If you can’t tell a $200.00 guitar from one that costs $2,000.00, don’t know one amplifier from another, and would prefer that no one hear you play, you might feel ready to run for the door before even trying a guitar. Instead of retreating, you can easily devise a plan and cultivate an attitude that will help you find the guitar of your dreams at a fair price.
The first thing to realize is that you are not required to know everything (or anything!) about guitars in order to shop for one. Review the information in Part I of this article before you strike out and learn the rest of what you need to know through your shopping experience. Remember, you are the customer. You don’t need to impress the salesperson…they need to impress you!
You will want to visit several different stores and try out as many guitars as you feel you need to in order to determine your criteria for sound and comfort. If you don’t play well enough to “try out” a guitar, read
The Basics to get some ideas about how to hold a guitar and play a simple single note exercise. If you have
a friend who plays, you might ask them if you can noodle on their guitar a bit, to get more comfortable. Play your exercise or melodic fragment up and down the fretboard, to get the feel
in all positions. If you can play barre chords, try them in all positions, as well. Or, you can use a three string chord, like D, to play in different positions. What you play is less important than getting a feel of the guitar and forming your own opinions about what works for you.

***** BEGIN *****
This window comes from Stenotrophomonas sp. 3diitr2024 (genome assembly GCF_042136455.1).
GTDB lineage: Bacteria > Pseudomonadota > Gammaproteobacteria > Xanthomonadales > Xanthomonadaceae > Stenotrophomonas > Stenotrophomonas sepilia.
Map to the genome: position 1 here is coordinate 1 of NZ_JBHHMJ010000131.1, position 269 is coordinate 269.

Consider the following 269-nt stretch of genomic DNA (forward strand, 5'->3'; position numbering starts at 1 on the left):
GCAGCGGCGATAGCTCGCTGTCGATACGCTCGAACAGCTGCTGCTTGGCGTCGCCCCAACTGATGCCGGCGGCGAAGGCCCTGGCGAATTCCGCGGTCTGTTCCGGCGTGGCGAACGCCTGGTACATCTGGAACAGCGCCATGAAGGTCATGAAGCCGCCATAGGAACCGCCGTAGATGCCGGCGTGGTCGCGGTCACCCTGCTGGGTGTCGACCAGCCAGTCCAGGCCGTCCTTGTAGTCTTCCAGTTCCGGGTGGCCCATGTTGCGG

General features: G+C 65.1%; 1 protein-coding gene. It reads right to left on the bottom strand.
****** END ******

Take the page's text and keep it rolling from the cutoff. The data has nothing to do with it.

When you go into the store, tell the salesperson you are serious about buying, but “not today”. Explain that you are gathering information and forming opinions and would like to play a few guitars. Describe your level of playing and your goals, as well as your price range. Let him know what is most important to you: sound, comfort, versatility, etc. Be cautious and respectful with each instrument and take your time assessing it. Don’t feel shy about asking to play the same guitar several times, in order to compare it with others you play. If you fall in love with a particular guitar, ask the salesman what his lowest price is. Notice the make and model and leave!
Check around to determine that you’re getting the best price and make sure that there’s not another style, color or wood that you prefer. Think of questions that you might have forgotten to ask or features that you neglected to assess. As soon as you’re sure you’ve found the right guitar, buy it!
Purchasing the Guitar
Make certain you’re clear about the warranty before you complete your purchase. Also inquire about the way the guitar is set up. Most people assume that a guitar is set up at the factory, which is not always true. I’ve known people to be dissatisfied with the playability of their guitar for years before realizing that a simple adjustment would make it far easier and more fun to play! Ask the salesperson what gauge strings are on the guitar and buy a set of the same gauge. Be sure to pick up any other accessories such as picks, tuner, metronome, or capo.
You will need a case to protect your guitar. An inexpensive cardboard case will provide minimum protection. Your best choices are a gig bag, which has the advantages of being soft and lightweight, or a hardshell case, which offers the best protection. If you ever plan on flying with your guitar, you will probably be required to check it, in which case nothing less than a hardshell case will do.
Just Getting Started